After ensuring any bleeding from the venipuncture site has stopped, the healthcare professional will apply a bandage. This bandage should stay in place for 15 minutes to ensure that the bleeding has fully stopped. The bandage ensures the body has time to fully seal the vein after the venipuncture has ended and the needle has withdrawn from the vein.

Interpreting Results 

High levels of amylase and lipase usually indicate acute pancreatitis. However, they could also indicate other diseases or dysfunctions of the pancreas, such as pancreatic cancer or a blockage in the pancreas.

Low levels of amylase and lipase can indicate chronic pancreatitis, liver disease, or cystic fibrosis.

It is important to follow up with the healthcare provider who ordered the amylase and lipase testing for the appropriate understanding of laboratory results. Depending on current symptoms and the results of a comprehensive history and physical, the healthcare provider might order additional laboratory testing, radiologic imaging (such as ultrasound or CT scans), or send the person to see a specialist, such as a gastroenterologist, for additional evaluation.


Amylase and lipase are digestive enzymes produced in the pancreas. Their function is to assist with digestion. When a person develops abdominal pain, mainly in the upper to right side of the abdomen below the ribs, amylase and lipase tests are two blood tests performed to identify whether pancreatitis is present. Amylase and lipase tests alone are not enough to diagnose pancreatitis; high or low levels of amylase and lipase can also indicate other gastrointestinal diseases.

Shortly after testing for amylase and lipase, it is important to follow up with the healthcare professional ordering the tests to identify if acute pancreatitis or a different gastrointestinal condition is present.

A Word From Verywell

Experiencing a sudden onset of upper abdominal pain can be overwhelming. One of the conditions that could cause this sudden abdominal pain is pancreatitis. Understanding some of the testing that should be considered, particularly amylase and lipase testing, will help you advocate for your health. Getting an accurate diagnosis is a key step in getting the right treatment for what's causing your abdominal pain, including pancreatitis.

Frequently Asked Questions

  • Is pancreatitis only diagnosed through a blood test?

    The AGA clinical practice guidelines recommend basing the diagnosis of pancreatitis on at least two of the following characteristics:

    • Upper abdominal pain, usually on the right side or middle of the abdomen, just below the ribs
    • Amylase or lipase levels at least three times above the upper limit of the normal range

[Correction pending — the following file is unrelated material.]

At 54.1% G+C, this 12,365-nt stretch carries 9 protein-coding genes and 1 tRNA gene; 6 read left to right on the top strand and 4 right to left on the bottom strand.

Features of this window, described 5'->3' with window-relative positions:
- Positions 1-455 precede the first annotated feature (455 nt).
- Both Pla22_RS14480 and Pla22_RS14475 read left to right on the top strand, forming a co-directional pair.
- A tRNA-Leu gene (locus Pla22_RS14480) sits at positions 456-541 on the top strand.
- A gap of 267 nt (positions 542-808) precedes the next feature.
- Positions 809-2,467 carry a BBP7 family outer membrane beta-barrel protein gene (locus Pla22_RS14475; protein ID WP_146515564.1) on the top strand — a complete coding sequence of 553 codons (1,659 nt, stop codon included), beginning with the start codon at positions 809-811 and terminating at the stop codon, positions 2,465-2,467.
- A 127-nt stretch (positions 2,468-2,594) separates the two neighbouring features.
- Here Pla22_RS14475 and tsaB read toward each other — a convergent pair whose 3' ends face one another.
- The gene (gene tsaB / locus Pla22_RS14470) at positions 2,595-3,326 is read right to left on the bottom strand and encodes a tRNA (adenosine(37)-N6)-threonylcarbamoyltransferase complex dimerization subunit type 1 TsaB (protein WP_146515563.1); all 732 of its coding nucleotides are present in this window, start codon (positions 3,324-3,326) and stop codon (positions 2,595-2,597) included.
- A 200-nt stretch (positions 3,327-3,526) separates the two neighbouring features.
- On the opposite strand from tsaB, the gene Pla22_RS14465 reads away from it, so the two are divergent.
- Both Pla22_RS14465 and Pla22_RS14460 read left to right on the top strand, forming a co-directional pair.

• Radiographic imaging, usually an ultrasound or CT scan, indicating pancreatitis on cross-sectional images
  • Can a full blood count test diagnose pancreatitis?

    A full blood count test usually refers to a complete blood count (CBC). A CBC test shows the level of white blood cells and red blood cells in the blood, among other components. A CBC test can indicate a possible infection related to pancreatitis. However, a full blood count alone is not enough to diagnose pancreatitis.

  • How soon do pancreatitis symptoms show up?

    Acute pancreatitis symptoms include upper abdominal pain (usually right below the ribs in the center or right side of the upper abdomen), nausea, and vomiting.

    People affected by pancreatitis often fall very ill very suddenly and need to seek immediate medical attention.

  • Does pancreatitis go away on its own?

    People affected by acute pancreatitis are often hospitalized for one to three days to provide for proper hydration and pain management. For two-thirds of the people affected with acute pancreatitis, recovery occurs with no additional interventions. For the one-third that do not get better, more testing is necessary to determine if there is an infection or significant damage to the pancreas. In those cases, antibiotics and occasionally surgery might be necessary.

8 Sources
Verywell Health uses only high-quality sources, including peer-reviewed studies, to support the facts within our articles. Read our editorial process to learn more about how we fact-check and keep our content accurate, reliable, and trustworthy.
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  3. UpToDate. Approach to the patient with elevated serum amylase and lipase. Updated May 20, 2020.

  4. MedlinePlus. Amylase test. Updated July 30, 2020.

  5. Elsevier Clinical Skills. Blood specimen collection: venipuncture. Updated April 2020.

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  8. Boumitri, Christine et al. “Necrotizing Pancreatitis: Current Management and Therapies.” Clinical endoscopy vol. 50,4 (2017): 357-365. doi:10.5946/ce.2016.152

By Pamela Assid, DNP, RN
Pamela Assid, DNP, RN, is a board-certified nursing specialist with over 25 years of expertise in emergency, pediatric, and leadership roles.